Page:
WINDHOEK– The Bank of Namibia (BON)’s economist, Petrus Shifotoka, is challenging all Grade 12 learners to think of ways in which they can help the country overcome some of the socio-economic challenges.
Speaking at the Acacia High School farewell ceremony, Shifotoka told the learners that a high school certificate is a stepping stone that allows one to aim high, think bigger and advance upward. “There is no substitute to education. There are no short-cuts when it comes to success. You can’t just drop out of school and expect to drop into a good job. It takes education to succeed in this interconnected and fast-changing global environment. Education is not only a key but also a pre-requisite to a successful life.
“It’s only because I was given a chance at an education that I can stand here tonight. My parents were not rich or famous, they didn’t have a lot of money, they didn’t have a lot of wealth, or influence but they gave me love, they taught me to aim high and they gave me an education,” says Shifotoka.
He adds that it takes hard work, courage, self-discipline and perseverance to make it at university level. “You are going to have to raise your standards, think even bigger and aim even higher and refuse to settle for anything less than your best,” he says. He further encourages learners to ask if they do not understand something. “I was never ashamed of asking for help in school because asking for help is not a sign of weakness, it is the smart thing to do, realising that there is something that you do not understand and that you are willing to reach for it. Your imperfection should not be an excuse for not trying. You need to persevere. You need to put in the required effort and hard work. Do not quit. Because, if you quit, you are not only quitting on yourself but you are also quitting on your country,” Shifotoka says.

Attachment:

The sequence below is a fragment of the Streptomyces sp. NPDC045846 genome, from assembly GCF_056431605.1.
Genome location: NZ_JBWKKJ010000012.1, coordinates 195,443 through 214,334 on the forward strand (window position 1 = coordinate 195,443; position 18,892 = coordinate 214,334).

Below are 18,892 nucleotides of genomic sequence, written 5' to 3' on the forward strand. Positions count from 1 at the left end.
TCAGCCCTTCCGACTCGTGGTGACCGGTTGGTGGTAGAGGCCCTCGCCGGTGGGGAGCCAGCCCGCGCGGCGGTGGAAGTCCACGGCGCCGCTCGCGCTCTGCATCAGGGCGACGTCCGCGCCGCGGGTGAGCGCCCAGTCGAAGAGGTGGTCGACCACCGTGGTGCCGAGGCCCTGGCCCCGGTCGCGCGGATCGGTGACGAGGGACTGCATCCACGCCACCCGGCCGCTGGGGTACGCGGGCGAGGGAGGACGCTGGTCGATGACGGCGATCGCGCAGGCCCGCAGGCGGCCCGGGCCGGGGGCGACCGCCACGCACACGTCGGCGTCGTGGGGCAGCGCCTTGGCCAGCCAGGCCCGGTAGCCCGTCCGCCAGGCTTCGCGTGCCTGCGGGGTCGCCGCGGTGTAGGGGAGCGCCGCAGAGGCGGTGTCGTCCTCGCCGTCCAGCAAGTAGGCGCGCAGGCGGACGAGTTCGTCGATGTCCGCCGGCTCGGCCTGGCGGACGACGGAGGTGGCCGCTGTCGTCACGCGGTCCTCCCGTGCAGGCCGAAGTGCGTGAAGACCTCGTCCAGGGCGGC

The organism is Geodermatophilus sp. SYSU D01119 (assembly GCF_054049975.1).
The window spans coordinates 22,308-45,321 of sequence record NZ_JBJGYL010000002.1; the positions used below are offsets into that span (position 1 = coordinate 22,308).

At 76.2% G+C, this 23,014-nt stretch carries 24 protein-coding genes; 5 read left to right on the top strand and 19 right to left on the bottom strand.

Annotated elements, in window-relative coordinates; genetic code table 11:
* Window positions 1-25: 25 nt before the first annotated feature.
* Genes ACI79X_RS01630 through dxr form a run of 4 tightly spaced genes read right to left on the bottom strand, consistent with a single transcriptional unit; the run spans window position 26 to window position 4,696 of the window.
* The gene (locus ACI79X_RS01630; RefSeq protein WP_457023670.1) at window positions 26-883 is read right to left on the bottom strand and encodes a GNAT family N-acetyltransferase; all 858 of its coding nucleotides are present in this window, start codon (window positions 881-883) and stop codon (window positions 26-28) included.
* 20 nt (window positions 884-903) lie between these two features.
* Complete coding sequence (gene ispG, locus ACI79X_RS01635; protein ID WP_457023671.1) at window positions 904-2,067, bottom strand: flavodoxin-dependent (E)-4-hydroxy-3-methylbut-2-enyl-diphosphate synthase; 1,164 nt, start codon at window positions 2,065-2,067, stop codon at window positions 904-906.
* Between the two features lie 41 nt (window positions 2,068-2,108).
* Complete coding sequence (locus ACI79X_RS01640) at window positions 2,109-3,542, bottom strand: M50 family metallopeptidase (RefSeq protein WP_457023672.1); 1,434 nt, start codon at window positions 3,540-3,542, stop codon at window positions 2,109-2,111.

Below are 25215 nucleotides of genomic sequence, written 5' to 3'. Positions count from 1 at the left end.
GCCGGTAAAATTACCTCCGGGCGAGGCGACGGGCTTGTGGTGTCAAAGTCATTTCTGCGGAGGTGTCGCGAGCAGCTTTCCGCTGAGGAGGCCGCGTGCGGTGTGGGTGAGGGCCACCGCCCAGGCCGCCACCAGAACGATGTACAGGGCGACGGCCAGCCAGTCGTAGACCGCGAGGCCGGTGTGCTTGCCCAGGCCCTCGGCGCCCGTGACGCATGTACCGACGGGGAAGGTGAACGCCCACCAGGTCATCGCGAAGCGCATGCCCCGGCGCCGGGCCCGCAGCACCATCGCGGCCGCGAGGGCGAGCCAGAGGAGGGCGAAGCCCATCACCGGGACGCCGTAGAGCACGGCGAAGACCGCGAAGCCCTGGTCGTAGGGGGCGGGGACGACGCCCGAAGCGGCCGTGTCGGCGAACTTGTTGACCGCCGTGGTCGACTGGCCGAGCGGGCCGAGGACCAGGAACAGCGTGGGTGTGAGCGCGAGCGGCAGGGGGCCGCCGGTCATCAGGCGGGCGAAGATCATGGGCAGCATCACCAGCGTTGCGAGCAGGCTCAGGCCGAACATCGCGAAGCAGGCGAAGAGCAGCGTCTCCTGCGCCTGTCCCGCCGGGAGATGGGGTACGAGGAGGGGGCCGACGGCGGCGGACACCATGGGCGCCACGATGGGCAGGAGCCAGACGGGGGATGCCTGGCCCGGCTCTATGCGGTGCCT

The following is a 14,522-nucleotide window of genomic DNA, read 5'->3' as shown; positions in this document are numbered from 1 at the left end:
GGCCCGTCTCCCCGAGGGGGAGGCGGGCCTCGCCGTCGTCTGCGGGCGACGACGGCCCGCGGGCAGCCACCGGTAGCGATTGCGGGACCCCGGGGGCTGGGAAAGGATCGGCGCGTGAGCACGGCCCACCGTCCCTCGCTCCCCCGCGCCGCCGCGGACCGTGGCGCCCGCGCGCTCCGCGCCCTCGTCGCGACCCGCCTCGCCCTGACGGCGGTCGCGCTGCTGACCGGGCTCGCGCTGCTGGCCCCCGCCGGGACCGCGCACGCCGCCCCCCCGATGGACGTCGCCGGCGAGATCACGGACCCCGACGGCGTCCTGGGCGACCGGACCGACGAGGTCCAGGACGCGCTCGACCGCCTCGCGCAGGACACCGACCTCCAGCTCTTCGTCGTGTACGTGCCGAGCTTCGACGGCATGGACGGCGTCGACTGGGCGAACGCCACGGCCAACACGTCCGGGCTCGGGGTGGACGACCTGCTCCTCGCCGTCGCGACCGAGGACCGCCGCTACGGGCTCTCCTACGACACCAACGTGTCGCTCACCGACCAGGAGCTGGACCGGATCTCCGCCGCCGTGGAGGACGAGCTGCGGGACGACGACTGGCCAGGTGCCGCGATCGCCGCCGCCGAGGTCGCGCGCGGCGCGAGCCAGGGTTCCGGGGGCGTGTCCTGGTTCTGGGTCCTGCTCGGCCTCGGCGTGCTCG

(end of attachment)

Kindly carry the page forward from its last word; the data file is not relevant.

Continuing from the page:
He also advises the learners to use their education in to uplift their community.
“When you get your degree some days, don’t just walk away and chase the big money, the fancy cars, the fancy houses, and the fancy life. Think of something larger than yourself. Don’t just think about what goods you can buy, think about what good you can do. Go and make your contributions, in big and small ways and make a difference in people’s lives,” he motivates.
By Selma Neshiko